Emmanuel Macron: Layla Moran hits out at 'stupid' comments
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Today the French government has changed its guidelines to allow for those between 65-74 to receive the vaccine, after stating it should be for only those under the age range. Indeed, Mr Macron claimed the AstraZeneca/Oxford University drug was “quasi ineffective” but has been forced to change guidelines following the release of a new study from Public Health England (PHE) on Monday. According to data from PHE, one shot of the drug offers a reduction in hospitalisations by over 80 percent for those above 80 years old three to four weeks after the first shot.
Amid Mr Macron’s U-turn on the vaccine, Express.co.uk is asking today: “Should Macron apologise to the UK after AstraZeneca vaccine claims debunked?”
The data from PHE also showed the vaccine provided 60-73 percent protection four weeks after the first jab.
Following the release of the data on Monday, the UK’s deputy chief medical officer professor Jonathan Van-Tam, claimed it had “vindicated” the UK’s vaccine plan.
Professor Van-Tam also claimed the UK’s Joint Committee on Vaccination and Immunisation had taken the view it was not plausible for the vaccine to work for younger age groups and not older ones.
Health Secretary Matt Hancock, also stated the use of a single-shot vaccine had caused hospitalisation for the over-80s to drop to single figures in the last few weeks.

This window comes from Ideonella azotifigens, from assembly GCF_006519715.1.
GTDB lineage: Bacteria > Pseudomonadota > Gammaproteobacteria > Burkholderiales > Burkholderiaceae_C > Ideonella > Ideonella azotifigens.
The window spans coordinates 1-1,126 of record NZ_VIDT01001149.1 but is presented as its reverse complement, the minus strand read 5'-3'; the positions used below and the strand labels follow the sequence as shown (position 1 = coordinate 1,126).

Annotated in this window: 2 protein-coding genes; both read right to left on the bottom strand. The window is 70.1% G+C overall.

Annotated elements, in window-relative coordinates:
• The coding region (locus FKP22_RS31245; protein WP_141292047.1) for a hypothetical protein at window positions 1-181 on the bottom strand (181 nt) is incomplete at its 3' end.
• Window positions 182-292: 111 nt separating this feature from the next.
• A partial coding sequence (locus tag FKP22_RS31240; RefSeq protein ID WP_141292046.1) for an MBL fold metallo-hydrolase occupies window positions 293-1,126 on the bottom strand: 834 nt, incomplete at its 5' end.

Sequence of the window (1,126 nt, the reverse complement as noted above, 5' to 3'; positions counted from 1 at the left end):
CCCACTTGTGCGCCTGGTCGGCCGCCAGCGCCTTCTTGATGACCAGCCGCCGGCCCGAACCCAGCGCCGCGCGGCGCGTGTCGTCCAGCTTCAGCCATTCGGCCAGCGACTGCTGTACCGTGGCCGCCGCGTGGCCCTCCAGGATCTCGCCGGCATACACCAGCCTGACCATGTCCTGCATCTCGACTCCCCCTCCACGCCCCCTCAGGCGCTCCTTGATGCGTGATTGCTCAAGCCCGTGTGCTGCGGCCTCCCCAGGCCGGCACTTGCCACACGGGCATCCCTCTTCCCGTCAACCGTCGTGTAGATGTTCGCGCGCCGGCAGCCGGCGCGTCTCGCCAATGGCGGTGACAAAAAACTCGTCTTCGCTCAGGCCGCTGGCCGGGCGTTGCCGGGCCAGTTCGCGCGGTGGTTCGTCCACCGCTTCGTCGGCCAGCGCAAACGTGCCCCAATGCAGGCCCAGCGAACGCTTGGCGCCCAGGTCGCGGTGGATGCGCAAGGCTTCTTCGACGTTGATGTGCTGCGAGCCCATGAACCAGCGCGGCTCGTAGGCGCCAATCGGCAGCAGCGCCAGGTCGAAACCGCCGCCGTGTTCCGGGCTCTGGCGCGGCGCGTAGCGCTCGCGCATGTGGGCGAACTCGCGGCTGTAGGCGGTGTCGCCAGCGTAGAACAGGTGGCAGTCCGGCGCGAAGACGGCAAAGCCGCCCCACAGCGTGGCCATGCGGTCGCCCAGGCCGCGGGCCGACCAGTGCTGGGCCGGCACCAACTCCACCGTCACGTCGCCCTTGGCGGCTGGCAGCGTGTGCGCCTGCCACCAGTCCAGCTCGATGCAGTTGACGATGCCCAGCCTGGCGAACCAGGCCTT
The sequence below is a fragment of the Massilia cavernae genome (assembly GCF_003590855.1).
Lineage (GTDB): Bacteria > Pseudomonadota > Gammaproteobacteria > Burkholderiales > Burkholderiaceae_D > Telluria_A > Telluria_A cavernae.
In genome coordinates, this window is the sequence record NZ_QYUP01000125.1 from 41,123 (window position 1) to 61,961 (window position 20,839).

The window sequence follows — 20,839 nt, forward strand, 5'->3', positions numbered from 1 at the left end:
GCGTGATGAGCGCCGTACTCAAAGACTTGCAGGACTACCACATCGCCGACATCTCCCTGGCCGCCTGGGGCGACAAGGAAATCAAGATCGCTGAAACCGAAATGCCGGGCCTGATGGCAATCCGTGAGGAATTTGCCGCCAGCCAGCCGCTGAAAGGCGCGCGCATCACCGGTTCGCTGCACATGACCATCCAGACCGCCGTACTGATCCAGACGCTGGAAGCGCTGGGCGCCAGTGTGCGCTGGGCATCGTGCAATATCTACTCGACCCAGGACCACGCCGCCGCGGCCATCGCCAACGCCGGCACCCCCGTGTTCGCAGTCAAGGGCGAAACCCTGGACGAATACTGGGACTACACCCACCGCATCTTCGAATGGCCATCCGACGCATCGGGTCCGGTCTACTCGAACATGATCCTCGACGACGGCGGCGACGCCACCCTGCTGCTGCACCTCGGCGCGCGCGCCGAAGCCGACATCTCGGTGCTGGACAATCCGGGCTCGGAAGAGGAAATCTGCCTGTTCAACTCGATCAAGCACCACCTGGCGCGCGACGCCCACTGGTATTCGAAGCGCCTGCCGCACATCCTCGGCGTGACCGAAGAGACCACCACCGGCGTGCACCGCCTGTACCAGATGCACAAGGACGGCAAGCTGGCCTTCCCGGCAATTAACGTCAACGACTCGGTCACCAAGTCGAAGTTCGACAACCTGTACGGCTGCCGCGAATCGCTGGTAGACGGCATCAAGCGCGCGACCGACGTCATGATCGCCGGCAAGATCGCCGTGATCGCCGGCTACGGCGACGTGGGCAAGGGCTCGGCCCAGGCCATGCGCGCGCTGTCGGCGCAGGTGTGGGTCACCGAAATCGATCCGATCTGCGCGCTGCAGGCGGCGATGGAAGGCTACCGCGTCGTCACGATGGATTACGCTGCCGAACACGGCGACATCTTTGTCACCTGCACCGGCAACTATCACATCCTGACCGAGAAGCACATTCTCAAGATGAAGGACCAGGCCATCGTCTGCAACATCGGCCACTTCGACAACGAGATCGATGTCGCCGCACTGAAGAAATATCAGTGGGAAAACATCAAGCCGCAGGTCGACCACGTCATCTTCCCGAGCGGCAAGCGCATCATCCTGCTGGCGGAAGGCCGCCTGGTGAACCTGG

The World Health Organisation has also approved of the Oxford drug’s efficacy and approved of the single-shot programme.
However, in January, Mr Macron said: “The real problem on AstraZeneca is that it doesn’t work the way we were expecting it to.
“We’re waiting for the EMA results, but today everything points to thinking it is quasi-ineffective on people older than 65, some say those 60 years or older.”
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Due to Mr Macron’s claims over the drug and the UK’s strategy, some EU leaders challenged the French leader.
Some EU leaders expressed their fury that Mr Macron and Angela Merkel had now impacted vaccine take-up rates across the bloc after doubting the vaccine.
Following an EU summit last week, one leader said: “The point was raised by some leaders indeed.
“I cannot say who and when it was raised.
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“There are in some countries some doubts and I think that the question was more to get clarification on if it was true or not and since then I think the commission has reacted to this.”
Both France and Germany have seen their vaccine programmes struggle due to the scepticism surrounding the UK drug.
According to Our World in Data, the UK is now vaccinating 31.07 people per 100.
In contrast, France and Germany are recording rates of 6.99 and 7.42 respectively, according to the figures.
Ms Merkel had also issued her concern over the drug and insisted she will not take the jab.
As the government does not approve the use of the drug for the over-65s, Ms Merkel said she would follow the official guidelines.
With vaccine figures so low, Carsten Watzl, head of the German Society for Immunology called on the government to allow the use of the vaccine.
Due to the data now stating the efficacy of the vaccine, Professor Watzl claimed the directive will soon be reversed.
Professor Watzl added: “I think Germany will also reverse course soon,
“In order for us to reach our vaccination goals we need people to get this vaccine.
“We do know that the vaccine works in that age group.
“The recent data from Scotland clearly show it elicits an immune response, the elderly are protected from severe disease by this vaccine.”
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